Carlblom and Reference Librarian Laura Kelsey teach the class, with Carlblom as the main professor.

“It’s very practical for the student. We show you a lot of tips and tricks that you aren’t going to gather on your own,” Kelsey said. “A lot of students comment after they’ve had the class that they wish they had had the class earlier in their college careers.”

The class will teach students how to evaluate sources and databases to find out what’s worth using in their papers. It will also focus on what resources to use in certain situations. The class has been offered every semester since 2007, but did not run this semester due to low registration.

Carlblom and Kelsey would like a class size of about 10 or 12.

“We are prepared for 24, but you would get far less individualized attention,” Carlbom said. “We said we could do 24 because so many professors said they wanted their students taking this.”

Carlblom finds the individual attention very helpful to students, as they are able to bring their own research topics to class.

“We’re not here to make extra work. What we would rather do is the students have something in play, which is why its almost easier for a sophomore or junior, or even a senior, because they have so many research projects they need to get done,” Carlblom said. “We don’t want to create more work, but better work.”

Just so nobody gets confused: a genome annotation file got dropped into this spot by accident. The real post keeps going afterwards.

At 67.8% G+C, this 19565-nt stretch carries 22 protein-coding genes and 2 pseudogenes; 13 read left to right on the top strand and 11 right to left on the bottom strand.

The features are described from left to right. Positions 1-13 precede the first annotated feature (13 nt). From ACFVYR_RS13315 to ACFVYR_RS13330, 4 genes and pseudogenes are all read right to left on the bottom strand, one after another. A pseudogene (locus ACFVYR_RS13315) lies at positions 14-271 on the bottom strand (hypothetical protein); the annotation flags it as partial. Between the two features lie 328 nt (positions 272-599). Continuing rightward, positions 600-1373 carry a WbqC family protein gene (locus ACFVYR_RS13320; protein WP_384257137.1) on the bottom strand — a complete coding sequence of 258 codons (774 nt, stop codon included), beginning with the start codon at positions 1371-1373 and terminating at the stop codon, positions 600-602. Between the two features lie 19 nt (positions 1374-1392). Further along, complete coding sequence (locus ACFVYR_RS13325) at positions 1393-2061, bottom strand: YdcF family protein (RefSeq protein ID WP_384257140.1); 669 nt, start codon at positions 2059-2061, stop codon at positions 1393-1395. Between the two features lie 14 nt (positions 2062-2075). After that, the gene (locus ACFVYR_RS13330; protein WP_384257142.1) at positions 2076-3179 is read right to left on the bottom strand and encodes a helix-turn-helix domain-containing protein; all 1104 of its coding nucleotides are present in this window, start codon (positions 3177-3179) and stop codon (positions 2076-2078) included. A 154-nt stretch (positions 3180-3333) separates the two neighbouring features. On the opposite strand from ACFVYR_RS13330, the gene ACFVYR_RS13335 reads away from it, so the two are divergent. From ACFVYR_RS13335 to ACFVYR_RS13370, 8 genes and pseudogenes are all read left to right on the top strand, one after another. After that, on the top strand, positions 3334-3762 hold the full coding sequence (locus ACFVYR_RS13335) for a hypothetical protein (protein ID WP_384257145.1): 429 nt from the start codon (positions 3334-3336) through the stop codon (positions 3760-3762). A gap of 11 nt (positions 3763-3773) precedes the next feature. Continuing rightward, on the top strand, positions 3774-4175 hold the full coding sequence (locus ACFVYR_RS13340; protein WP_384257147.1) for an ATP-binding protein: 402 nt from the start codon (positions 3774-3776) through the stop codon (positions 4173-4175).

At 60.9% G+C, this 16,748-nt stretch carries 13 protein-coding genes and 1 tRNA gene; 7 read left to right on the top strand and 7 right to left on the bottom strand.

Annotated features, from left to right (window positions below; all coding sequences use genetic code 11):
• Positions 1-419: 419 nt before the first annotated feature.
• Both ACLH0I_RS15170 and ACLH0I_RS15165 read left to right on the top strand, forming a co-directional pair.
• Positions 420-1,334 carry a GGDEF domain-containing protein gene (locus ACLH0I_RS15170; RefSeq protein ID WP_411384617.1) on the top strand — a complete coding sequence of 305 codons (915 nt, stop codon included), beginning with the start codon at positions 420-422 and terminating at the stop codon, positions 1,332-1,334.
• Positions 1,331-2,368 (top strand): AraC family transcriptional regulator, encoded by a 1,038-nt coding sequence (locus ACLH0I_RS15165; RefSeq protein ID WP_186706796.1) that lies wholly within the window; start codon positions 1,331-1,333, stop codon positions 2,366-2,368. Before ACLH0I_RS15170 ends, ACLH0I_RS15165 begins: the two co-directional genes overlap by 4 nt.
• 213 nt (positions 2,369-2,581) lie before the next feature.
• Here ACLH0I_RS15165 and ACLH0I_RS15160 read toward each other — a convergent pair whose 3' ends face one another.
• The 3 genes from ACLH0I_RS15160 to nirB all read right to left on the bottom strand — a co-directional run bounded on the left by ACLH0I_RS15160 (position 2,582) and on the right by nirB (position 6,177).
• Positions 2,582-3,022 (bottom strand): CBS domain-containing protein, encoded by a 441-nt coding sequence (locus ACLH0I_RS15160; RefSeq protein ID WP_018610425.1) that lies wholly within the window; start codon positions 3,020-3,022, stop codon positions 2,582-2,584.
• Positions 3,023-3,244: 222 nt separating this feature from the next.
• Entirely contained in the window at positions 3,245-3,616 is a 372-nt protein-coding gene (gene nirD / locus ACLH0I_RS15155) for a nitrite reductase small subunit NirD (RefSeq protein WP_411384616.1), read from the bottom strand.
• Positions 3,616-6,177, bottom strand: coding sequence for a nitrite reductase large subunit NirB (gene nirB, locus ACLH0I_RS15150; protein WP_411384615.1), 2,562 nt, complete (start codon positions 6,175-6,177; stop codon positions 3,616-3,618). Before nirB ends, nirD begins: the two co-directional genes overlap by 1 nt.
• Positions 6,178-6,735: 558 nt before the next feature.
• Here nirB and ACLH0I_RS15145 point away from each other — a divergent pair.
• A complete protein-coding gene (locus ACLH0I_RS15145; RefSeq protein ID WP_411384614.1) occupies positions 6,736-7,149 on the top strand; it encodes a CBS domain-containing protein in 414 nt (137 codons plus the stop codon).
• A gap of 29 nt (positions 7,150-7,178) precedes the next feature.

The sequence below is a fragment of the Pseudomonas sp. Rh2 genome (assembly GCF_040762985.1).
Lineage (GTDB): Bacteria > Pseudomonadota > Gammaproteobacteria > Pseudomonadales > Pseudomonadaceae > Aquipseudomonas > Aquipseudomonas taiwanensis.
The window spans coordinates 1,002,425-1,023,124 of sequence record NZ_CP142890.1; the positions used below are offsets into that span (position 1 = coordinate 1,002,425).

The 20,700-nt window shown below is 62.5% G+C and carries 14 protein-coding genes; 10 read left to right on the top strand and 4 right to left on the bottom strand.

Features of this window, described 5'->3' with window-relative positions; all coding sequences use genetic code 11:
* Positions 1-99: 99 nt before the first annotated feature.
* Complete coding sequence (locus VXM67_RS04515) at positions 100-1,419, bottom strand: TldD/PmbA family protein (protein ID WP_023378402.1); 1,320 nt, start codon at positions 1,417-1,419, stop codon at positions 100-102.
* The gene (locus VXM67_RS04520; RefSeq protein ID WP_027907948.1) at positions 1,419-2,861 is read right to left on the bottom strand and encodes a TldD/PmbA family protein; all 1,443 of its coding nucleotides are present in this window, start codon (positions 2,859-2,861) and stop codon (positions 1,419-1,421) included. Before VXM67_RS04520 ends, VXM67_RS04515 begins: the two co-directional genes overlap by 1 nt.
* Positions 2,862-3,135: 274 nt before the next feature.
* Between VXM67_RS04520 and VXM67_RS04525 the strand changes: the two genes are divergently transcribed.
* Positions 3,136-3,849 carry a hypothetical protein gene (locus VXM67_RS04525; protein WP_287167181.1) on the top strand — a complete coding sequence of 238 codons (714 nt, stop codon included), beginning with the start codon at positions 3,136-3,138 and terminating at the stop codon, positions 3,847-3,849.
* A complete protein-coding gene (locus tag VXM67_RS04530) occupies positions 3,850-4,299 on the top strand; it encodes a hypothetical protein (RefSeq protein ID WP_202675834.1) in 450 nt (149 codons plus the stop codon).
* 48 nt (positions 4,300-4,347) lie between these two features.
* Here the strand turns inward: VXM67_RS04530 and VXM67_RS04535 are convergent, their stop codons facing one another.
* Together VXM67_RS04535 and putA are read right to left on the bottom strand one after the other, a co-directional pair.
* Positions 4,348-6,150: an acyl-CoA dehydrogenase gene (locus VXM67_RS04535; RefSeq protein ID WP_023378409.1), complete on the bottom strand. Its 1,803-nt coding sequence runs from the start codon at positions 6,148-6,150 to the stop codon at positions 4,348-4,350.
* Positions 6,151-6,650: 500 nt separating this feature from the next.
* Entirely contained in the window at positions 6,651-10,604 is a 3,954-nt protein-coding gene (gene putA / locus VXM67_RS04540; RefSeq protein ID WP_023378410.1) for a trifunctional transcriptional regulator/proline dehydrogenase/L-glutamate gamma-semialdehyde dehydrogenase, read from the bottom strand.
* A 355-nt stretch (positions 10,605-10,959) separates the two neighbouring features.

Both Carlblom and Kelsey find the course does more than just teach students how to be successful in college.

“Even if you’re not going to [graduate] school, these are concepts you can continually apply in lifelong learning,” Kelsey said. “Sometimes students wing it in preparing for classes and just get the information that’s necessary, but in your personal life doing personal research thats not what you’re going to want.”

“All of life is dependant on asking the right questions. It’s important to understand that these are the questions we need to ask to do due diligence in every area of life and when it comes to our health and what we put in our bodies, that’s important stuff,” Carlblom said, using the example of advertised “miracle” diet pills to show how important it will be out of college to do your research.

For the 2015 spring semester, UNV-170, a one credit hour class, will be held Mondays from 2:20-3:15 p.m.

“We are more than willing to work with whatever students are willing to come our way,” Carlblom said.